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From Finals To Fall-Off, Where Do The Stars Go Next? 2021 NHL Previews

Even though they missed the playoffs last year, there’s reason to believe the Dallas Stars will be much better this season. (Tom Pennington/Getty Images)

From Finals To Fall-Off, Where Do The Stars Go Next? 2021 NHL Preview

For the first time in six years, a Stanley Cup finalist from the year prior missed the playoffs entirely. It was one of many fitting notes for one of the most unique and weirdest seasons in NHL history. Just over nine months after reaching hockey’s biggest stage, the Dallas Stars failed to qualify for the 2021 playoffs, finishing just four points behind the Nashville Predators for the final playoff spot in the new-look Central Division… and one point ahead of the Montréal Canadiens, who qualified for the final spot in the one-off North Division despite finishing eighteenth in a league with a sixteen-team playoff.

Not all non-playoff teams are the same, and thankfully for the Stars, they’re near the top of that food chain. It’s hard to have a more Murphy’s Law season than the 2021 Stars. The start of their season was delayed due to COVID. Then they had a few more games rescheduled due to a massive snowstorm in Dallas in February. Tyler Seguin, their first-line center, didn’t return until the final three games of the season. Ben Bishop, their starting goaltender, missed the entire season after missing nearly the entire playoffs. Alex Radulov underwent season-ending core muscle surgery after playing just eleven games. You can’t make that up.

Fortunately, the Stars should be much healthier in 2021-22, and therefore much better. They solidified their team depth with a couple of free-agent signings. The Stars are largely running it back, and it’s hard to argue with that logic. Over the previous two seasons before last year, the Stars won more playoff games than any other team (22), coming one double-overtime goal from reaching the third round in both years. Granted, Dallas only ranks 15th in the regular-season record over that span. But they were a playoff team both years and proved they could challenge and even defeat some of the league’s top teams in the playoffs. Not many other clubs can say that. Can this year’s Stars team get back to that level? Let’s take a look.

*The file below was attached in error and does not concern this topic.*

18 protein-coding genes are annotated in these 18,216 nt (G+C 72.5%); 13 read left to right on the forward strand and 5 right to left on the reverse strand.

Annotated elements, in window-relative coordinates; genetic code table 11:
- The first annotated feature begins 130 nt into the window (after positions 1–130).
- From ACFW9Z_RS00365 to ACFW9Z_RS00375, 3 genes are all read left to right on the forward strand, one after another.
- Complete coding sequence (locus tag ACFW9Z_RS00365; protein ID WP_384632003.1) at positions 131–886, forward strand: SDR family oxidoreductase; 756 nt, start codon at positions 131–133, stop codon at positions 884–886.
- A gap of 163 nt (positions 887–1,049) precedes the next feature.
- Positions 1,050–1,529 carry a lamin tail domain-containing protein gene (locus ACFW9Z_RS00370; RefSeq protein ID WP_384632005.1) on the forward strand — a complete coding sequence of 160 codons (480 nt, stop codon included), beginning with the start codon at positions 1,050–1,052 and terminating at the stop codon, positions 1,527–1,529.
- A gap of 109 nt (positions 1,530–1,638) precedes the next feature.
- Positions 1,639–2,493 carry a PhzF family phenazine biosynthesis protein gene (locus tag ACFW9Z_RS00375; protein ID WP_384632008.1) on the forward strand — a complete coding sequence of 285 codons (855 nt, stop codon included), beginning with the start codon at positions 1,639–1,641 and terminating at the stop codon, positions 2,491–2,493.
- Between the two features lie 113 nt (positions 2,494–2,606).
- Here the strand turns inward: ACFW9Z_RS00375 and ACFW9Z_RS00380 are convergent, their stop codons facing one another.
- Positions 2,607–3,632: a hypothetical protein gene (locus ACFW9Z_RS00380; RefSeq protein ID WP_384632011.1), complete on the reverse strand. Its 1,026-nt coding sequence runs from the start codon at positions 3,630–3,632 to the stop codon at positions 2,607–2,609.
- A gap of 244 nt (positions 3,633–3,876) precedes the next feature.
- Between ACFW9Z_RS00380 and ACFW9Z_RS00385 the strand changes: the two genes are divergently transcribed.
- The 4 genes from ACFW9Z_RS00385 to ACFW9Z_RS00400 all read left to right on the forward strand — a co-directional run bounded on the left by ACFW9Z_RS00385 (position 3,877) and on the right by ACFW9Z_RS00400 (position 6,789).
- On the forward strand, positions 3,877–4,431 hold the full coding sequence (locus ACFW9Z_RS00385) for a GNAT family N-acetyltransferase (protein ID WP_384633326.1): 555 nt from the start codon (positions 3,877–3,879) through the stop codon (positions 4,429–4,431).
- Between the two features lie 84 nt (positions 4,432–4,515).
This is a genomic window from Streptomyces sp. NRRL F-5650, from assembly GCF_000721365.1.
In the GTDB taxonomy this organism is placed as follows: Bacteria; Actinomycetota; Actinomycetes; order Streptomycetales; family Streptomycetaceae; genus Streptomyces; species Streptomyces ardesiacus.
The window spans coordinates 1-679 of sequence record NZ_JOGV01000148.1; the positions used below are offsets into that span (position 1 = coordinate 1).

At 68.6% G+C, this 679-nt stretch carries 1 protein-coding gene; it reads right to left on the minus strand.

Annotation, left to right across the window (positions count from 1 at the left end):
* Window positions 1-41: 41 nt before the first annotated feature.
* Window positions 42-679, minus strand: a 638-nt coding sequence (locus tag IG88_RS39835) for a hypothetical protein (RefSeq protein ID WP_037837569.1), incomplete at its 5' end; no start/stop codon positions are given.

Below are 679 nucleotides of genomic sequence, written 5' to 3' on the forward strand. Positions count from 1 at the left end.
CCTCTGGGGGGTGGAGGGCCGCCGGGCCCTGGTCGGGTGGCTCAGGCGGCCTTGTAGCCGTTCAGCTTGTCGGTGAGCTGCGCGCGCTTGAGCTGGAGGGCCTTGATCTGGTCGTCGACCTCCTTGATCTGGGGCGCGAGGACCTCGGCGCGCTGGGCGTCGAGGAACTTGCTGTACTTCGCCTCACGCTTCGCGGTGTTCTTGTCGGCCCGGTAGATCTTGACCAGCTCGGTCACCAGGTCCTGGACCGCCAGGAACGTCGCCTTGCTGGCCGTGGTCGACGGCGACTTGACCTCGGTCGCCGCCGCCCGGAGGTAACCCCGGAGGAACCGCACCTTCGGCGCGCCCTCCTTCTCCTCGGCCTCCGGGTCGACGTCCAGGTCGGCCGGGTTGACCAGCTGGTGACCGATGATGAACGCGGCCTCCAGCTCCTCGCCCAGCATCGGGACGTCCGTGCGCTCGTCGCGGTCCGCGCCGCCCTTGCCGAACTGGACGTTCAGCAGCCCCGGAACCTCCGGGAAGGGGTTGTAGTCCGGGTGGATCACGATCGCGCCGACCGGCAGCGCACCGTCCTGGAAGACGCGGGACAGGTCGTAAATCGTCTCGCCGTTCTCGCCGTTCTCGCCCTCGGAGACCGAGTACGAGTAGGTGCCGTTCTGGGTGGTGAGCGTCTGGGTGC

Forwards (New Players in Bold)

Jamie BennTyler SeguinAlexander Radulov
Jason RobertsonRoope HintzJoe Pavelski
Blake ComeauRadek FaksaDenis Gurianov
Joel KivirantaLuke GlendeningMichael Raffl

Three of the NHL’s best surprises all came from this unit, and in this projection, they’re all playing together; a rookie in Jason Robertson, a player in his prime in Roope Hintz, and an aging veteran in Joe Pavelski. All three exceeded expectations last year and were huge reasons why the Stars stayed competitive all year despite the massive injury spree that took out many of their other key contributors. Jamie Benn was the only member of Dallas’ projected top-line who played over 50 games last year. Not many other teams had to worry about that type of problem.

Hintz didn’t even reach that threshold last season, dressing for just 41 games as he dealt with injuries all season long. The fact that he was not able to play in that many games, but scored a career-high 43 points despite that, is incredibly impressive. His underlying numbers were phenomenal, too, as Hintz sported a 55% Corsi and 58% Expected Goals, plus a 67% on-ice goals for percentage. If there was one bright side of the Seguin/Radulov injuries, it meant prime opportunities for some of the Stars’ younger players. Hintz’s ice-time jumped by three-and-a-half minutes from 2019-20 to last year, and he took advantage of the increased role. And this wasn’t just a player benefiting from more ice-time; Hintz’s 5v5 points-per-60 more than doubled, from 1.29 to 2.65, 18th best in the entire league. If that breakout is for real, the Stars top-six looks even scarier.